In April 2021 Hubble released its 31st-anniversary image. It’s a portrait of AG Carinae, one of the most luminous stars in the entire Milky Way. AG Carinae is in a reckless struggle with itself, periodically ejecting matter until it reaches stability sometime in the future.
Thanks to the Hubble, we get to watch the brilliant struggle.
Some stars die a beautiful death, ejecting their outer layers of gas into space, then lighting it all up with their waning energy. When that happens, we get a nebula. Astronomers working with the Gemini Observatory just shared a new image of one of these spectacular objects.
2,000 light years away, in the Orion constellation, lurks an eerie looking creature, made of glowing gas lit up by young stars: the Cosmic Bat.
Its real name is NGC 1788. It’s a reflection nebula, meaning the light of nearby stars is strong enough to light it up, but not strong enough to ionize the gas, like in an emission nebula. Even though the stars are young and bright, the Cosmic Bat is still hidden. It took the powerful Very Large Telescope (VLT) to capture this image.
Saturn is an icon. There’s nothing else like it in the Solar System, and it’s something even children recognize. But there’s a distant object that astronomers call the Saturn nebula, because from a distance it resembles the planet, with its pronounced ringed shape.
The Saturn nebula bears no relation to the planet, except in shape. It’s about five thousand light years away, so in a small backyard telescope, it does resemble the planet. But when astronomers train large telescopes on it, the illusion falls apart.
Our universe is capable of some truly frightening scenarios, and in this case we have an apparent tragedy: two stars, lifelong companions, decide to move away from the Milky Way galaxy together. But after millions of years of adventure into intergalactic space, one star murders and consumes the other. It now continues its journey through the universe alone, much brighter than before, surrounded by a shell of leftover remnants.
At least, we think. All we have to go on right now is a crime scene.
The Milky Way is an extremely big place. Measured from end to end, our galaxy in an estimated 100,000 to 180,000 light years (31,000 – 55,000 parsecs) in diameter. And it is extremely well-populated, with an estimated 100 to 400 million stars contained within. And according to recent estimates, it is believed that there are as many as 100 billion planets in the Milky Way. And our galaxy is merely one of trillions within the Universe.
So if we were to break it down, just how much matter would we find out there? Estimating how much there is overall would involve some serious math and incredible figures. But what about a single light year? As the most commonly-used unit for measuring the distances between stars and galaxies, determining how much stuff can be found within a single light year (on average) is a good way to get an idea of how stuff is out there.
Even though the name is a little confusing, you probably already know that a light year is the distance that light travels in the space of a year. Given that the speed of light has been measured to 299,792, 458 m/s (1080 million km/h; 671 million mph), the distance light travels in a single year is quite immense. All told, a single light year works out to 9,460,730,472,580.8 kilometers (5,878,625,373,183.6 mi).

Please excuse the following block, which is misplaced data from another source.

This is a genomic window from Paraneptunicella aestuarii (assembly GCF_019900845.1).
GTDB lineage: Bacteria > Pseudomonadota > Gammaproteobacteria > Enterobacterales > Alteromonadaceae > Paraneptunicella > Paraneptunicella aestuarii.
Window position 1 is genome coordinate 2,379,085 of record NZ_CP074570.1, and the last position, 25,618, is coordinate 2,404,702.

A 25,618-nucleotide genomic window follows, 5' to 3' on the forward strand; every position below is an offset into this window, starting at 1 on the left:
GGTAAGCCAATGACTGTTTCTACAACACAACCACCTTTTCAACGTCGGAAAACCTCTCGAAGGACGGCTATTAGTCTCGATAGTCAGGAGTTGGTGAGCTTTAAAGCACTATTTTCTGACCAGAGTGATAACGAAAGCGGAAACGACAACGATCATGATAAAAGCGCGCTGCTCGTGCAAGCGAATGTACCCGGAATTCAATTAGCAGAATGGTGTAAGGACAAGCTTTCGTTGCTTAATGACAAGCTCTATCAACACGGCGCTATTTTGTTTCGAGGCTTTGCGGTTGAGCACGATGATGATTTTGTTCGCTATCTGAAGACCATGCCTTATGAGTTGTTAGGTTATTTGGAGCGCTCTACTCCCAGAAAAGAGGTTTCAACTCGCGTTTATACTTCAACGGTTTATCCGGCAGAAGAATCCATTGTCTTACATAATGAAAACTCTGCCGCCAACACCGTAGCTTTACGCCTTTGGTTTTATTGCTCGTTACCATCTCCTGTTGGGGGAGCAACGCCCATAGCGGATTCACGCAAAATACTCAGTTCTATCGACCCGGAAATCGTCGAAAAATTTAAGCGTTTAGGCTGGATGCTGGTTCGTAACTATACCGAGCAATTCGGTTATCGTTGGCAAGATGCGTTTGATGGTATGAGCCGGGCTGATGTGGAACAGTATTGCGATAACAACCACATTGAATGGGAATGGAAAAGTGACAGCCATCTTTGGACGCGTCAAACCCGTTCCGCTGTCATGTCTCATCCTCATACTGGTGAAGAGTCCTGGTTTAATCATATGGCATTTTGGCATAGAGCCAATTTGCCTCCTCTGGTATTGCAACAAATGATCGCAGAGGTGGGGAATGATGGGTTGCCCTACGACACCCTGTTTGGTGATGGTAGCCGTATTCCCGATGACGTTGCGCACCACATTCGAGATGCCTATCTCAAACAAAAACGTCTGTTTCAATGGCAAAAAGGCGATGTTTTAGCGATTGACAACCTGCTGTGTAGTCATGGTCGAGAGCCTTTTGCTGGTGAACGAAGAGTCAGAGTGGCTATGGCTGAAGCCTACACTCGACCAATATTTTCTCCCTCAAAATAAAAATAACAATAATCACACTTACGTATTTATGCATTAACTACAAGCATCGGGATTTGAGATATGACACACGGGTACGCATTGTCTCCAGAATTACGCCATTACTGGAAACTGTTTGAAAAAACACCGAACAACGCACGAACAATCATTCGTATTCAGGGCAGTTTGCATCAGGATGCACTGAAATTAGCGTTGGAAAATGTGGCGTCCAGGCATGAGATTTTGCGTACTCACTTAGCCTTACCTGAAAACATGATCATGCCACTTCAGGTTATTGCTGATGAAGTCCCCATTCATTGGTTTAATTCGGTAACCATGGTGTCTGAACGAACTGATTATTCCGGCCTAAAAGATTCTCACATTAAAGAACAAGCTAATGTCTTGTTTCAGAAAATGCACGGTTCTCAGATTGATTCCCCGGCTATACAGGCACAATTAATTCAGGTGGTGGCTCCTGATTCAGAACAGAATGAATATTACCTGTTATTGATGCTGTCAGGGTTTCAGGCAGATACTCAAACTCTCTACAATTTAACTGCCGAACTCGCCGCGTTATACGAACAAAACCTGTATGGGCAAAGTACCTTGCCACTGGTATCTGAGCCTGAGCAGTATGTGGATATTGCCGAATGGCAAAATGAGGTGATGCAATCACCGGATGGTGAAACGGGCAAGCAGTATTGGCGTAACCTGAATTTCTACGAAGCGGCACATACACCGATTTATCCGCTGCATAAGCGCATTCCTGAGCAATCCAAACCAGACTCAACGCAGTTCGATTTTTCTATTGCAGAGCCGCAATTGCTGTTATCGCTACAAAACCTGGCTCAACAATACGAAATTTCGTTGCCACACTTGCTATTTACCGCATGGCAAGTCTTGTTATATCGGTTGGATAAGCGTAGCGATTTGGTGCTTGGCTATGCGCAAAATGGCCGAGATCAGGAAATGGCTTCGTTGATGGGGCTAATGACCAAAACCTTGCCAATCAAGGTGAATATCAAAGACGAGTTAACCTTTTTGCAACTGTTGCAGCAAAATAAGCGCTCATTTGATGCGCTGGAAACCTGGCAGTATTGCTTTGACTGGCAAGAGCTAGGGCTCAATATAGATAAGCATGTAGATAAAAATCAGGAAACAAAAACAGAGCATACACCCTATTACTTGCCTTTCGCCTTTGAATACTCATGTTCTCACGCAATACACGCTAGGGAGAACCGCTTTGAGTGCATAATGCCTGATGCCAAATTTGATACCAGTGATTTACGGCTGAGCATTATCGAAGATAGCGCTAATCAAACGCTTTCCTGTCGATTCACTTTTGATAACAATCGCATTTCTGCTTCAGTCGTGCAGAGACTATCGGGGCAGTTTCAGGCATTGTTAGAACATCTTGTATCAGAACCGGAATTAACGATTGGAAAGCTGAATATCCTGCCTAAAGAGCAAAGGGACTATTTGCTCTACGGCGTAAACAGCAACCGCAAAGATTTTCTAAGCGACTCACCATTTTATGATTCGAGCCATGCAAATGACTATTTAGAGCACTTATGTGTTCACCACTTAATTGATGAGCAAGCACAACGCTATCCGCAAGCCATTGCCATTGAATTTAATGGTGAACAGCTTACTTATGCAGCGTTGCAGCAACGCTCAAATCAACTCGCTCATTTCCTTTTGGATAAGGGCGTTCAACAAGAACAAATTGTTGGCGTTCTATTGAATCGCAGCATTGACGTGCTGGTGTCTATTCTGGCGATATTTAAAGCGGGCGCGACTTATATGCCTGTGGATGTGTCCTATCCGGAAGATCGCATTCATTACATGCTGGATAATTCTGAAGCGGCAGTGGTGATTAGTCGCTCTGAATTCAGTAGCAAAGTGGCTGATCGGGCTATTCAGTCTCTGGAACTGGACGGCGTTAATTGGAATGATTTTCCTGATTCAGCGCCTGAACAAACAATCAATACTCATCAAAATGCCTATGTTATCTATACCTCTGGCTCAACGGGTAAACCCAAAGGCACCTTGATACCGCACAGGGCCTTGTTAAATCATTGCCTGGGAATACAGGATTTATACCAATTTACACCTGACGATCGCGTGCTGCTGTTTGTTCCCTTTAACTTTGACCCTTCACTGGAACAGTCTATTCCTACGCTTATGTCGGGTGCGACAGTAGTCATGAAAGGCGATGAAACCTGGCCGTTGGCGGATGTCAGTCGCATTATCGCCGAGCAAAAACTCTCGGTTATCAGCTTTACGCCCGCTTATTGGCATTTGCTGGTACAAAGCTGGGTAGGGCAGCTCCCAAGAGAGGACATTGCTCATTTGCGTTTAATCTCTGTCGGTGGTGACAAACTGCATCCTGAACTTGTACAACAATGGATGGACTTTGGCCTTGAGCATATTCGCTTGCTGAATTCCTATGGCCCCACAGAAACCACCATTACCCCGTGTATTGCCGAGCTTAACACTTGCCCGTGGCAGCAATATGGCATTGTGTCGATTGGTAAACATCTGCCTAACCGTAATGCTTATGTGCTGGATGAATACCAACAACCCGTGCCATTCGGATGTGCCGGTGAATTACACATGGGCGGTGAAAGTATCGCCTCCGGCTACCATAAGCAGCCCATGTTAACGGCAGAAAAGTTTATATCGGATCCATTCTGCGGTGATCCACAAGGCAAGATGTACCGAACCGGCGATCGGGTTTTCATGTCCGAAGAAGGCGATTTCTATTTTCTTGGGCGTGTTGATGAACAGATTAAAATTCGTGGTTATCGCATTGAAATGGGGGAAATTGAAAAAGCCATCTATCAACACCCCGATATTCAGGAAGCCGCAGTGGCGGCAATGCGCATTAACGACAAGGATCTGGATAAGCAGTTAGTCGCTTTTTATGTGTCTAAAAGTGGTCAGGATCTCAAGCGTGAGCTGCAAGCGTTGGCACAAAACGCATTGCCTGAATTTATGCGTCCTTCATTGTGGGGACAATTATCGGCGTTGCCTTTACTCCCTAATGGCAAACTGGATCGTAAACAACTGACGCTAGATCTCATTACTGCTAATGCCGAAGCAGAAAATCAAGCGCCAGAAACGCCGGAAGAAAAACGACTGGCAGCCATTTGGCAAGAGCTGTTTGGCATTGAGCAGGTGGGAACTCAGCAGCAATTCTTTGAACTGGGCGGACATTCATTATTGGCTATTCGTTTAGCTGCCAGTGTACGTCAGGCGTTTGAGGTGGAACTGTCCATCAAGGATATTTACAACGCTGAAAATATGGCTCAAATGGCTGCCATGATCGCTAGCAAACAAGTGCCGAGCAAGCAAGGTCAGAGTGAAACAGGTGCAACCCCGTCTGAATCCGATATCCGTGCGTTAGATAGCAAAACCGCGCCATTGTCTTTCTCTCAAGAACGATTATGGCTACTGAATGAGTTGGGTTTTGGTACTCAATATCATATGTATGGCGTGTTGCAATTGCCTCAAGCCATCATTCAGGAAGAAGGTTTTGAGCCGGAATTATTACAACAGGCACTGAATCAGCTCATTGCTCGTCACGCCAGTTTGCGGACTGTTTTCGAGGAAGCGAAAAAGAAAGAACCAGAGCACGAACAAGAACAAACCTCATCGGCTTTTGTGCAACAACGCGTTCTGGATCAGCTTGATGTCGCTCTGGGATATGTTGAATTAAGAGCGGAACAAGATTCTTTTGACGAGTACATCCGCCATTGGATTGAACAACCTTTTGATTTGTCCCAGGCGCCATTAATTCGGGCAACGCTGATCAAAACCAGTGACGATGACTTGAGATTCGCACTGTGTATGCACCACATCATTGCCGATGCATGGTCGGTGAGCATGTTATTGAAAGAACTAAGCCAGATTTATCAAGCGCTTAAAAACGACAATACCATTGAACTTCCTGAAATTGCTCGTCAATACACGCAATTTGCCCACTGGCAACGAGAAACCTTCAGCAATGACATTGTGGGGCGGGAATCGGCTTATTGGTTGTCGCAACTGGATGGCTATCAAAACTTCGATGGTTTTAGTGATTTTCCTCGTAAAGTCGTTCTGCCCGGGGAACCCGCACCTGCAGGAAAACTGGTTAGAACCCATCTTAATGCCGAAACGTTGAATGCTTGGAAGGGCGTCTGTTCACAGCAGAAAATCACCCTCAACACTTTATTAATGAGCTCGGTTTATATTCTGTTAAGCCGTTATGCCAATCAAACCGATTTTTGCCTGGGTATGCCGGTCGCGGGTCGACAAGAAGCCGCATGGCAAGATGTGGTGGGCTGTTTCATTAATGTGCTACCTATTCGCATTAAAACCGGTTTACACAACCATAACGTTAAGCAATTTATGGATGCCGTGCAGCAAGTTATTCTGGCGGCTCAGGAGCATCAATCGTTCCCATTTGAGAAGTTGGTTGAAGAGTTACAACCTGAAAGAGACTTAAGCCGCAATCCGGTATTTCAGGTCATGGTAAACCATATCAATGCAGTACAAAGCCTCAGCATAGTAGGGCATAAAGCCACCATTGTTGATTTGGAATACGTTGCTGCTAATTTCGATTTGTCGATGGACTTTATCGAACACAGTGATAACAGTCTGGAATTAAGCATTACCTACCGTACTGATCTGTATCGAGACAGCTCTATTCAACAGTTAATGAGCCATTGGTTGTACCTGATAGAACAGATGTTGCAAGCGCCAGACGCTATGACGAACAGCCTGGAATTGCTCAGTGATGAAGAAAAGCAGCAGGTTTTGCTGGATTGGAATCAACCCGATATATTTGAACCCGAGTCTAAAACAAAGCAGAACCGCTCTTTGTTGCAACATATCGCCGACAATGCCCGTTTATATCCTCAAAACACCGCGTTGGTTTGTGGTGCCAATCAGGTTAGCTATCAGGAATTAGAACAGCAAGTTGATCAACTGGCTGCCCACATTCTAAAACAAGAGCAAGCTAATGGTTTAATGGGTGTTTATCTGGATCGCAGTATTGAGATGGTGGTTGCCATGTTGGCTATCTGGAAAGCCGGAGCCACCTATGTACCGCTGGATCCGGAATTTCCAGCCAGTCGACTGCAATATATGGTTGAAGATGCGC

So to determine how much stuff is in a light year, we need to take that distance and turn it into a cube, with each side measuring one light year in length. Imagine that giant volume of space (a little challenging for some of us to get our heads around) and imagine just how much “stuff” would be in there. And not just “stuff”, in the sense of dust, gas, stars or planets, either. How much nothing is in there, as in, the empty vacuum of space?
There is an answer, but it all depends on where you put your giant cube. Measure it at the core of the galaxy, and there are stars buzzing around all over the place. Perhaps in the heart of a globular cluster? In a star forming nebula? Or maybe out in the suburbs of the Milky Way? There’s also great voids that exist between galaxies, where there’s almost nothing.
Density of the Milky Way:
There’s no getting around the math in this one. First, let’s figure out an average density for the Milky Way and then go from there. Its about 100,000 to 180,000 light-years across and 1000 light-years thick. According to my buddy and famed astronomer Phil Plait (of Bad Astronomy), the total volume of the Milky Way is about 8 trillion cubic light-years.
And the total mass of the Milky Way is 6 x 1042 kilograms (that’s 6,000 trillion trillion trillion metric tons or 6,610 trillion trillion trillion US tons). Divide those together and you get 8 x 1029 kilograms (800 trillion trillion metric tons or 881.85 trillion trillion US tons) per light year. That’s an 8 followed by 29 zeros. This sounds like a lot, but its actually the equivalent of 0.4 Solar Masses – 40% of the mass of our Sun.
In other words, on average, across the Milky Way, there’s about 40% the mass of the Sun in every cubic light year. But in an average cubic meter, there’s only about 950 attograms, which is almost one femtogram (a quadrillionth of a gram of matter), which is pretty close to nothing. Compare this to air, which has more than a kilogram of mass per cubic meter.